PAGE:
Tuesday, December 9, 2008

Astrid Volquardsen

Astrid Volquardsen at the shore of Föhr

Pastellbilder-Pastell Blog

Astrid Volquardsen:

I live in the north of Germany in a small village called Bardowick, which is near Hamburg, where I grew up. Hamburg itself is a large city with a maritime touch and I recall many hours spent with my dad down at the harbor or taking trips to the North Sea with my family. So, it was a logical thing to focus on maritime landscapes, because that's where my heart lies and my soul is at peace.

State of pastel art in Germany

I started with pastels 20 years ago when I participated in a life drawing class. I just loved the way I could quickly fill in color. Immediately I fell in love with pastels and no other medium has had the same effect on me ever since.

For reasons I really don't know, pastels don't have a very high reputation in Germany. It's has not been considered to be "high art" by art colleges or galleries, but I didn't care and stuck to it anyway.

I think this has something to do with authenticity-about which you wrote in your blog, Casey. (You said) to listen to your inner-self and follow that path.

Back then I just knew this material was the perfect fit for myself, my art and what I would like to do and tried to not to listen too much to what my college teachers said about it. (College teachers still do not speak very nicely about pastels.)

To make it worse, realism might lead to a very lonely road, even though its getting better.

Pastels are still not widely known or as popular as watercolor or acrylic and there are only a few pastel artist in Germany. Gallery owners frequently told me: "I like your what?.... Pastels?...., but do you paint in oils?" After I heard that a couple of times, I started to educate the buying public and gallery owners, which actually is quite a lot of fun and a welcome change after lonely hours in my studio.

Two years ago I started to promote the pastels of Sennelier (I mostly paint with that brand). We have a widespread art supply store, which has branches all over Germany. There, I give speeches and do demonstrations of what is generally possible with pastels. I cover aspects like the different kind of pastel brands and grounds and how pastels can be applied. I show examples of American pastelists and people are really amazed at the possibilities. In addition, I point out to various websites and in the future I will highlight some blogs. Recently I started a blog and I have my own Website.

The funny thing about blogging is, that again, it's not that widely known and accepted in Germany as it is in America. I haven't hardly found any good blogs of German artist and they don't leave their comments as you guys do in America. Some artist have started to blog in German and English, but right now I don't know about that. I like to reach my German audience, so I try to figure out, how I can take away their shyness. But all these efforts have shown effects and I get emails from many people, who feel encouraged to use pastels. And I have found galleries who like my work and haven't asked me so far, if I paint in oils.

11.6 x 30 inch
Soft Pastel
© Astrid Volquardsen

Casey Klahn:

I think Astrid's outlook is that of a pioneer for contemporary pastels in Germany. Her positive attitude is evident in the vast scope and beauty of her landscapes. She has that urge to create with her medium, with faith that the public will follow her vision. I know that the work being done in other countries to promote pastel will eventually create a sudden and rewarding market in Germany, and Astrid at the forefront.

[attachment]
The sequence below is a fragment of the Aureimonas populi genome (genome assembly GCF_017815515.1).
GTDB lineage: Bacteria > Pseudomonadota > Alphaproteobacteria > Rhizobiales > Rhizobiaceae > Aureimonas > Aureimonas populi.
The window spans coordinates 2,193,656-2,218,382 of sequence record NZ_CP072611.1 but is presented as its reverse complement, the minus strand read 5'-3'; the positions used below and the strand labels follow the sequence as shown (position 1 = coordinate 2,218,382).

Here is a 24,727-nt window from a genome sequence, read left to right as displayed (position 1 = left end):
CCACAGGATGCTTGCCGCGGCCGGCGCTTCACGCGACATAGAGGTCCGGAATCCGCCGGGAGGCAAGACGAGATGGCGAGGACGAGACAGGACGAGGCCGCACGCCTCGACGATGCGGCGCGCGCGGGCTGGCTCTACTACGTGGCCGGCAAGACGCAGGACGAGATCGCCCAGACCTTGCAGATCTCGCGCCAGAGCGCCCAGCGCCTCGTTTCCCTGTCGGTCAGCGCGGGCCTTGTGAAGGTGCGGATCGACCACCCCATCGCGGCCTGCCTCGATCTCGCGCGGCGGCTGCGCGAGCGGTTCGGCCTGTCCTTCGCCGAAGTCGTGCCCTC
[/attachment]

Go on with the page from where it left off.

Who are some artists that inspire you that use pastels?

Astrid Volquardsen

I can't say that there is just one pastel artist, who inspires me. When I was in England 15 years ago, (there was no Amazon.com so far :-), I run across a pastel instruction book. The pictures of Sally Strand left a great impression on me. This impression was so big, I still can recall the look of this tiny book shop. My remaining time in London I didn't spend with sightseeing, but in search of bookshops with painting instruction books or anything that had to do with pastels. The customs officer at Heathrow must have thought that I had gone mad, when he saw my suitcase, packed with books!Realism in art hasn't had a very high prestige and there in this book shop, I saw what I always wanted to do and paint. Realistic looking pastel pictures.

I love Sally Strand for the way she paints light and keeps to the values. It always amazes me.

Another painter I highly admire is the French pastelist Claude Texier. Again, all her paintings are about light and luminosity.

Then there is Daniel Greene and Gwenneth Barth. How can someone possibly paint these portraits and capture the likeness and even one's personality? I had the pleasure to watch Gwenneth Barth during a demonstration in Paris last year. It was very interesting for me to see, how she builds up the layers of pastel. Like Daniel Greene she blends only with the pastel sticks. That's something I would like to add to my work.

In Margaret Dyers work I love the way she uses the colors and her loose pastel strokes. From Wolf Kahn and your pictures Casey, I feel inspired by the way you both use color and are finding color combinations that seem to be so easily found.

So from all these artist, I take bits and pieces and all this flows into my work now or maybe in the future.

Interview to be continued in the next post.

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